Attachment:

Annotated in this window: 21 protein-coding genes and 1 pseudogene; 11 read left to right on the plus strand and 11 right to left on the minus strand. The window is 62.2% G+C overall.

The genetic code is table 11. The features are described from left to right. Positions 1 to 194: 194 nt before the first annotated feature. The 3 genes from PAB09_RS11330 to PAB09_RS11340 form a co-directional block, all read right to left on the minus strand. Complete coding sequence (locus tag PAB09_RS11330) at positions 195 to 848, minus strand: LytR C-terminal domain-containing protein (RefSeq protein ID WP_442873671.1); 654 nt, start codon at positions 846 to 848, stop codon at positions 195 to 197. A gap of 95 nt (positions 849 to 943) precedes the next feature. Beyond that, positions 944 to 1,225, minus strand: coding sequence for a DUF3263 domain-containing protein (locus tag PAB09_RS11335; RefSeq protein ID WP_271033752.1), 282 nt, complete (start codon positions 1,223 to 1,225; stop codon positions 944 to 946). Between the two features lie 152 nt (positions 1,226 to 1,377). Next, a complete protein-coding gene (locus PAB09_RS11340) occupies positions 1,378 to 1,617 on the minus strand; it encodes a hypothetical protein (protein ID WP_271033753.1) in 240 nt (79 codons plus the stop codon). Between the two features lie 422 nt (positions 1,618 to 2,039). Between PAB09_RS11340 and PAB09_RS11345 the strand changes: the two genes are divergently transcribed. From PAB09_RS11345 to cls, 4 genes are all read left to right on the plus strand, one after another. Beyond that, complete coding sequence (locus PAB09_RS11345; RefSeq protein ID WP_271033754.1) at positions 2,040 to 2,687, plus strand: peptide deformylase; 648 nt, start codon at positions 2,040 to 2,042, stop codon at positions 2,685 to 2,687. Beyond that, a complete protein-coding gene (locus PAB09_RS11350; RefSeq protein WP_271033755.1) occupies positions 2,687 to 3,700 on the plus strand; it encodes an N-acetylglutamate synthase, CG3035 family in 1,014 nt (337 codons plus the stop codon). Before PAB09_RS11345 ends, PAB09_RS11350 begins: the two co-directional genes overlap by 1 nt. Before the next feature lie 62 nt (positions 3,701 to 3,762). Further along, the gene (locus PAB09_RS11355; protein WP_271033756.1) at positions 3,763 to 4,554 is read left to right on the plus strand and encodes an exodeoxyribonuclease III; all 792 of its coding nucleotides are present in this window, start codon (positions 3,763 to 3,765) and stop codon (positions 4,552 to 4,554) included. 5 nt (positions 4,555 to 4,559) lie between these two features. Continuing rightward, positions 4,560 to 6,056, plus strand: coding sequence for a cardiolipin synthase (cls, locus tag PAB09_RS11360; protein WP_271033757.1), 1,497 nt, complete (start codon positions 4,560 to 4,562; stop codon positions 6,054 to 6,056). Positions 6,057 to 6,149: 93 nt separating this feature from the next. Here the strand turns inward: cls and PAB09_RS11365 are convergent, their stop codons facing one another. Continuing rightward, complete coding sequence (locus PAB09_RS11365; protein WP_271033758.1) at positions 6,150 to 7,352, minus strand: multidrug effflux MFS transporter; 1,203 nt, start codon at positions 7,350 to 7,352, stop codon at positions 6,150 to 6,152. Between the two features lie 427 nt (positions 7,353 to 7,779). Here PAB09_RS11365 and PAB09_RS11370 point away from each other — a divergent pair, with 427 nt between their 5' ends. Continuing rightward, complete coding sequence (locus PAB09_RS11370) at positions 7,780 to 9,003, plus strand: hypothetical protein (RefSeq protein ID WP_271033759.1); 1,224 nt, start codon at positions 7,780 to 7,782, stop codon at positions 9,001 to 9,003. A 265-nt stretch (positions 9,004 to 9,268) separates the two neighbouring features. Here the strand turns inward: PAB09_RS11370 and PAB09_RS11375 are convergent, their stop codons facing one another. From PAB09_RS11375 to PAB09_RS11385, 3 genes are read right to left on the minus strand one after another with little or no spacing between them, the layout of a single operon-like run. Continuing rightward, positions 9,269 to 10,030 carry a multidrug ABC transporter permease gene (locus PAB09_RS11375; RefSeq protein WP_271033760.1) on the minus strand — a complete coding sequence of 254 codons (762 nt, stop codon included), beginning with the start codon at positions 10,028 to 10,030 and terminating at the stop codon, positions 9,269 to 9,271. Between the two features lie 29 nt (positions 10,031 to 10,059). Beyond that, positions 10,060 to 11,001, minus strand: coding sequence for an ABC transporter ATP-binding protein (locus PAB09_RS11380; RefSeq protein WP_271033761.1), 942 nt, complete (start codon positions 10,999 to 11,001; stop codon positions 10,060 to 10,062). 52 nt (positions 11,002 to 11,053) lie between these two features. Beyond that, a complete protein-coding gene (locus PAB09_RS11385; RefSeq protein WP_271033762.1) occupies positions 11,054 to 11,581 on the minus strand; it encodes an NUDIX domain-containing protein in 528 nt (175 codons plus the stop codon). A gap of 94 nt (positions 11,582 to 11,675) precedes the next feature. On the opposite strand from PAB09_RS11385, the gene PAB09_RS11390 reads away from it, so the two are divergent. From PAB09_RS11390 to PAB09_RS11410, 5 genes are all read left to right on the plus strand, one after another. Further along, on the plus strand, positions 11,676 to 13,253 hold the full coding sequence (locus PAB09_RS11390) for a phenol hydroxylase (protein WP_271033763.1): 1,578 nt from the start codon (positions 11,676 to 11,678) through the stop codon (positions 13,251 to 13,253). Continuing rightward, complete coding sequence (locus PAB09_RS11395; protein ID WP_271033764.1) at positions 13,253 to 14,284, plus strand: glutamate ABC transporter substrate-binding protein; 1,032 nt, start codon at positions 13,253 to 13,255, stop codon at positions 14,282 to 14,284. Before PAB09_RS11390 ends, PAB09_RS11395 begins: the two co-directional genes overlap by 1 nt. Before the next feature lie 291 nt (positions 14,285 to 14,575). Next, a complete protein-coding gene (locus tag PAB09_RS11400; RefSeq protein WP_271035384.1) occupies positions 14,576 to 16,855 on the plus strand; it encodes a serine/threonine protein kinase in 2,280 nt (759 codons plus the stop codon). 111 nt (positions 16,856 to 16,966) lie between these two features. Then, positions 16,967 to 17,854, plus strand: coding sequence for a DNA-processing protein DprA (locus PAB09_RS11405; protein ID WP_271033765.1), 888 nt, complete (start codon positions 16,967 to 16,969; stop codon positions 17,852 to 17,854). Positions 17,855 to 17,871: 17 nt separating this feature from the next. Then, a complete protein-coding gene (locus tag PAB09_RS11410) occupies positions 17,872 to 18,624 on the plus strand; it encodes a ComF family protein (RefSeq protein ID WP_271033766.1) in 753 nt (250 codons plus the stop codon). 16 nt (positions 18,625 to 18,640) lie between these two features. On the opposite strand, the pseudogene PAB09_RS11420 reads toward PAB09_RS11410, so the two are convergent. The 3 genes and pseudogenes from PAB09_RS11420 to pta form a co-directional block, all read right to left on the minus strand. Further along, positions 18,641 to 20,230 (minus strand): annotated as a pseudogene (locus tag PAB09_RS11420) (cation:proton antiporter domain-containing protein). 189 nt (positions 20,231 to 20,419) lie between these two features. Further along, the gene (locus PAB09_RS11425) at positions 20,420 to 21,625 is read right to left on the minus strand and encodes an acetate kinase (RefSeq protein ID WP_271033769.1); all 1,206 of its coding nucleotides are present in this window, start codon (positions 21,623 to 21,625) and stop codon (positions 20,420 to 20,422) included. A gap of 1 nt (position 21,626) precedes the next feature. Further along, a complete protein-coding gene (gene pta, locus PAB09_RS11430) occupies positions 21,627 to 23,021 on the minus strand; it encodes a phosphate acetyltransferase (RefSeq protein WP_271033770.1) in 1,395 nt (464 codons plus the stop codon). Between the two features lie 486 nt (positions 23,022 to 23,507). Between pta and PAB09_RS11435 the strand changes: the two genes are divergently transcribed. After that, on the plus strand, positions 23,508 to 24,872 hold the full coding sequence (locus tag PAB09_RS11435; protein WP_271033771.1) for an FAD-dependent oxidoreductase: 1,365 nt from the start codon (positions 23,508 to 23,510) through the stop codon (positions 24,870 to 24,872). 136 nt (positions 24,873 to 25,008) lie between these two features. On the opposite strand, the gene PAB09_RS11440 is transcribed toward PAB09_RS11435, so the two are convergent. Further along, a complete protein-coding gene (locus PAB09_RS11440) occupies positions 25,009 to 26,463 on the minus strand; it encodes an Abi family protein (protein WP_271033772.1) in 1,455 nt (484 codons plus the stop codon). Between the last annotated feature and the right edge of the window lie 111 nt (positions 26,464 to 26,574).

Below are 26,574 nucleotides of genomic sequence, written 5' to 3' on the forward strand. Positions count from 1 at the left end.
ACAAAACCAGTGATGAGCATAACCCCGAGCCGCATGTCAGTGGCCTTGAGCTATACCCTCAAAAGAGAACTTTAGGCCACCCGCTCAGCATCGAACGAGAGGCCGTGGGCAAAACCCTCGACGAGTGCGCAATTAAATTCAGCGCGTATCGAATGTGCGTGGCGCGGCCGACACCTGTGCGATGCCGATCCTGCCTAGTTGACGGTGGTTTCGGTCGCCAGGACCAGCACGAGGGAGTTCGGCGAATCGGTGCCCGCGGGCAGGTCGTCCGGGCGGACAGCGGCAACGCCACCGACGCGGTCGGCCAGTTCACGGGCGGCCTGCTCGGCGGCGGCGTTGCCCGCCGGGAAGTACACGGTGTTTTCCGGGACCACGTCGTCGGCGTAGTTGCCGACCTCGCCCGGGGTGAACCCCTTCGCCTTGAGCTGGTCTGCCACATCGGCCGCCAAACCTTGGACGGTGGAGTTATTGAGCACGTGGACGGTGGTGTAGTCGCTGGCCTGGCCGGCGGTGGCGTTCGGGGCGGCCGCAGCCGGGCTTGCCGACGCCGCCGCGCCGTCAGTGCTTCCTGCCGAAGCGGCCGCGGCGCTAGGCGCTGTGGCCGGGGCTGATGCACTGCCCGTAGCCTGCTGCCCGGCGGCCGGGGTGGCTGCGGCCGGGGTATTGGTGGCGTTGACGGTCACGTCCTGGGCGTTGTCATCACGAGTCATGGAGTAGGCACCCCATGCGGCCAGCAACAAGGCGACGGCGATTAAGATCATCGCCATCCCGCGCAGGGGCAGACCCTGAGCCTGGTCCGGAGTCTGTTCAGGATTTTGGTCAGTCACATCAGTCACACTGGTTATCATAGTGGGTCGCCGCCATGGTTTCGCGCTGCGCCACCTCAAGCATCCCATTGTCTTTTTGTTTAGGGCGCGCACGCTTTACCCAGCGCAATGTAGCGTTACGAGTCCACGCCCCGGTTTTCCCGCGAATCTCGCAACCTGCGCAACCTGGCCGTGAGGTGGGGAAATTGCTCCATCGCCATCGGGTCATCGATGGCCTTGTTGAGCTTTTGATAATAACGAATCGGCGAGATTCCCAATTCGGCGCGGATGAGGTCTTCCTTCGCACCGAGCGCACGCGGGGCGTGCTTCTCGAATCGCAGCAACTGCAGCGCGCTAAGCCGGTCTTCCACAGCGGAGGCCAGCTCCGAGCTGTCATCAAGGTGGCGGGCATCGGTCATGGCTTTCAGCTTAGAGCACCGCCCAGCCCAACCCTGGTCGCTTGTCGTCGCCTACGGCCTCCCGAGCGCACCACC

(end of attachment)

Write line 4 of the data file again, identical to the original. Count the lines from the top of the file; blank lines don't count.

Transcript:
ACAAAACCAGTGATGAGCATAACCCCGAGCCGCATGTCAGTGGCCTTGAGCTATACCCTCAAAAGAGAACTTTAGGCCACCCGCTCAGCATCGAACGAGAGGCCGTGGGCAAAACCCTCGACGAGTGCGCAATTAAATTCAGCGCGTATCGAATGTGCGTGGCGCGGCCGACACCTGTGCGATGCCGATCCTGCCTAGTTGACGGTGGTTTCGGTCGCCAGGACCAGCACGAGGGAGTTCGGCGAATCGGTGCCCGCGGGCAGGTCGTCCGGGCGGACAGCGGCAACGCCACCGACGCGGTCGGCCAGTTCACGGGCGGCCTGCTCGGCGGCGGCGTTGCCCGCCGGGAAGTACACGGTGTTTTCCGGGACCACGTCGTCGGCGTAGTTGCCGACCTCGCCCGGGGTGAACCCCTTCGCCTTGAGCTGGTCTGCCACATCGGCCGCCAAACCTTGGACGGTGGAGTTATTGAGCACGTGGACGGTGGTGTAGTCGCTGGCCTGGCCGGCGGTGGCGTTCGGGGCGGCCGCAGCCGGGCTTGCCGACGCCGCCGCGCCGTCAGTGCTTCCTGCCGAAGCGGCCGCGGCGCTAGGCGCTGTGGCCGGGGCTGATGCACTGCCCGTAGCCTGCTGCCCGGCGGCCGGGGTGGCTGCGGCCGGGGTATTGGTGGCGTTGACGGTCACGTCCTGGGCGTTGTCATCACGAGTCATGGAGTAGGCACCCCATGCGGCCAGCAACAAGGCGACGGCGATTAAGATCATCGCCATCCCGCGCAGGGGCAGACCCTGAGCCTGGTCCGGAGTCTGTTCAGGATTTTGGTCAGTCACATCAGTCACACTGGTTATCATAGTGGGTCGCCGCCATGGTTTCGCGCTGCGCCACCTCAAGCATCCCATTGTCTTTTTGTTTAGGGCGCGCACGCTTTACCCAGCGCAATGTAGCGTTACGAGTCCACGCCCCGGTTTTCCCGCGAATCTCGCAACCTGCGCAACCTGGCCGTGAGGTGGGGAAATTGCTCCATCGCCATCGGGTCATCGATGGCCTTGTTGAGCTTTTGATAATAACGAATCGGCGAGATTCCCAATTCGGCGCGGATGAGGTCTTCCTTCGCACCGAGCGCACGCGGGGCGTGCTTCTCGAATCGCAGCAACTGCAGCGCGCTAAGCCGGTCTTCCACAGCGGAGGCCAGCTCCGAGCTGTCATCAAGGTGGCGGGCATCGGTCATGGCTTTCAGCTTAGAGCACCGCCCAGCCCAACCCTGGTCGCTTGTCGTCGCCTACGGCCTCCCGAGCGCACCACC